Archive for April, 2013

Leghorn Chickens

posted by Dr. James G. Hood
Tuesday, April 30, 2013

The Leghorn is a breed of chicken originating in Tuscany, Italy. Birds were first exported to North America in 1828 from the port city of Livorno. They were initially called “Italians”, but by 1865 the breed was known as “Leghorn”, the traditional anglicisation of “Livorno”. The breed was first introduced to Britain from the United States in 1870. White Leghorns are commonly used as layer chickens in many countries of the world. Other Leghorn varieties are less common. They are mostly white, but sometimes have black dots on them. Sometimes people say that they are the best chickens to look after.

Leghorns are good layers of white eggs, laying an average of 280 per year. Leghorns rarely exhibit broodiness and are thus well suited for uninterrupted egg laying. The Leghorn is a light breed that matures quickly, and is an active and efficient forager. Due to their prolific egg-laying, they are the number one breed used for large-scale commercial egg production in the United States.

The Leghorn chicken is just one of the many unique and beautiful birds you can see at Spokane’s premiere Petting Farm, brought to you by Mountain Valley View Farm. We have the following varieties of Leghorn: Pearl-White, Red, Rose Comb Brown, Silver, Single Comb Brown, and White.

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Langshan Chickens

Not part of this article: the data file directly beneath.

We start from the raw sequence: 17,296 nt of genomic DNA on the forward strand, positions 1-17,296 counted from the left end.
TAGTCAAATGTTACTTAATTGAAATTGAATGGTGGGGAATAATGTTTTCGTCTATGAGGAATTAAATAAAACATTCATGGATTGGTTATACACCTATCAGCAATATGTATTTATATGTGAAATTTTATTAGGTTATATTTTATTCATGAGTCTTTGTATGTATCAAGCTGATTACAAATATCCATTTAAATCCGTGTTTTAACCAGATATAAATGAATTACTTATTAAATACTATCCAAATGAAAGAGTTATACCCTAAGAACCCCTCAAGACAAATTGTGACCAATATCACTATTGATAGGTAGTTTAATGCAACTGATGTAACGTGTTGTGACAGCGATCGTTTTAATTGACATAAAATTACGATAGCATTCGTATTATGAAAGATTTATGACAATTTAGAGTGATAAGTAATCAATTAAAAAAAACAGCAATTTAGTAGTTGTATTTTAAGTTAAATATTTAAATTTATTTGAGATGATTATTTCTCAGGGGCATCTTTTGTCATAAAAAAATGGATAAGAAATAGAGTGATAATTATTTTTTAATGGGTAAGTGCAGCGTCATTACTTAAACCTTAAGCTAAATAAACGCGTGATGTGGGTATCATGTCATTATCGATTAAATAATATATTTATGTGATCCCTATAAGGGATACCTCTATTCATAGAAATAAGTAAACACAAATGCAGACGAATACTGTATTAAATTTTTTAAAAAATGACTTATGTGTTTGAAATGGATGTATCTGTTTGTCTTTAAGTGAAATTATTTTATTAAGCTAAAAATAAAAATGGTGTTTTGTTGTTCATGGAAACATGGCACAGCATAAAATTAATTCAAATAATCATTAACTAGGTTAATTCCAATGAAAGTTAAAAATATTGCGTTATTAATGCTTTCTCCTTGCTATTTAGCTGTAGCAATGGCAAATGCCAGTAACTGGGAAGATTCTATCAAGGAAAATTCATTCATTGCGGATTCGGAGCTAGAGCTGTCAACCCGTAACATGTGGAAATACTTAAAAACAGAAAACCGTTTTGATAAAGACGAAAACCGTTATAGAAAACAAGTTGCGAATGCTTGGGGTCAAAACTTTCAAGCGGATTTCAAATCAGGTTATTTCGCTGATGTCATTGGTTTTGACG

posted by Dr. James G. Hood
Wednesday, April 24, 2013

 


Source Wikipedia Commons
Author Outback hens at English Wikipedia

The Langshan chicken is named after the district of China from which it originated. In 1872, Major F.T. Croad imported the breed into Britain. The Croad Langshan Club was formed in Britain in 1904. As with many other breeds, numbers declined after the Second World War and eventually the breed was left without a breed club in the UK. It was rescued by the Rare Poultry Society until in 1979 the club was reformed. Langshans were also imported to North America in 1878 and admitted to the standard in 1883. White Langshans were admitted to the standard ten years later in 1893. There are three varieties of Langshans that have been accepted to the US standard – Black, White, and Blue.

In the early 20th century Croad Langshans became a popular utility breed, doing well in laying trials. The hens lay 140-150 eggs a year and are good winter layers; the eggs are dark brown with a plum-coloured bloom. The hens are excellent sitters and mothers. Croad Langshans are easily tamed and adapt well to both confinement and free range. They do well in sheltered conditions and dry soils but are not well suited to very exposed conditions. Under suitable conditions they thrive well and are very productive. Their flesh is fine in texture and of excellent quality.

The Langshan chicken is just one of the many unique and beautiful birds you can see at Spokane’s premiere Petting Farm, brought to you by Mountain Valley View Farm. We have both black and white varieties.

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